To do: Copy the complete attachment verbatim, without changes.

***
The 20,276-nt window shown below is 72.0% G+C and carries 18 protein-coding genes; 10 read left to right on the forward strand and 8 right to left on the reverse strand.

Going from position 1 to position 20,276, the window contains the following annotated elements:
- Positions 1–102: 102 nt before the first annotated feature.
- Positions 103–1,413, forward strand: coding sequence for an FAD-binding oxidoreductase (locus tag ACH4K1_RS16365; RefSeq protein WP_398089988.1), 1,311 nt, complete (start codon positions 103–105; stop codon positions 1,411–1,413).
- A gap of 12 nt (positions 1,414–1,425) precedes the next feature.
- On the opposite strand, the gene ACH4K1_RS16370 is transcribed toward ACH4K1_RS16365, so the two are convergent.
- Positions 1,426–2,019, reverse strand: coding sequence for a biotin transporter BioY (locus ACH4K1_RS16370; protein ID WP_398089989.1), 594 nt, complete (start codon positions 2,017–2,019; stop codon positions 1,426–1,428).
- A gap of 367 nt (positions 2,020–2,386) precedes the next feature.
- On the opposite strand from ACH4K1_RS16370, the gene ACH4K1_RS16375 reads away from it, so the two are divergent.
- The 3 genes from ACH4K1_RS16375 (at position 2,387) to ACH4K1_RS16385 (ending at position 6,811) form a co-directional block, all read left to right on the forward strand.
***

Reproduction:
The 20,276-nt window shown below is 72.0% G+C and carries 18 protein-coding genes; 10 read left to right on the forward strand and 8 right to left on the reverse strand.

Going from position 1 to position 20,276, the window contains the following annotated elements:
- Positions 1–102: 102 nt before the first annotated feature.
- Positions 103–1,413, forward strand: coding sequence for an FAD-binding oxidoreductase (locus tag ACH4K1_RS16365; RefSeq protein WP_398089988.1), 1,311 nt, complete (start codon positions 103–105; stop codon positions 1,411–1,413).
- A gap of 12 nt (positions 1,414–1,425) precedes the next feature.
- On the opposite strand, the gene ACH4K1_RS16370 is transcribed toward ACH4K1_RS16365, so the two are convergent.
- Positions 1,426–2,019, reverse strand: coding sequence for a biotin transporter BioY (locus ACH4K1_RS16370; protein ID WP_398089989.1), 594 nt, complete (start codon positions 2,017–2,019; stop codon positions 1,426–1,428).
- A gap of 367 nt (positions 2,020–2,386) precedes the next feature.
- On the opposite strand from ACH4K1_RS16370, the gene ACH4K1_RS16375 reads away from it, so the two are divergent.
- The 3 genes from ACH4K1_RS16375 (at position 2,387) to ACH4K1_RS16385 (ending at position 6,811) form a co-directional block, all read left to right on the forward strand.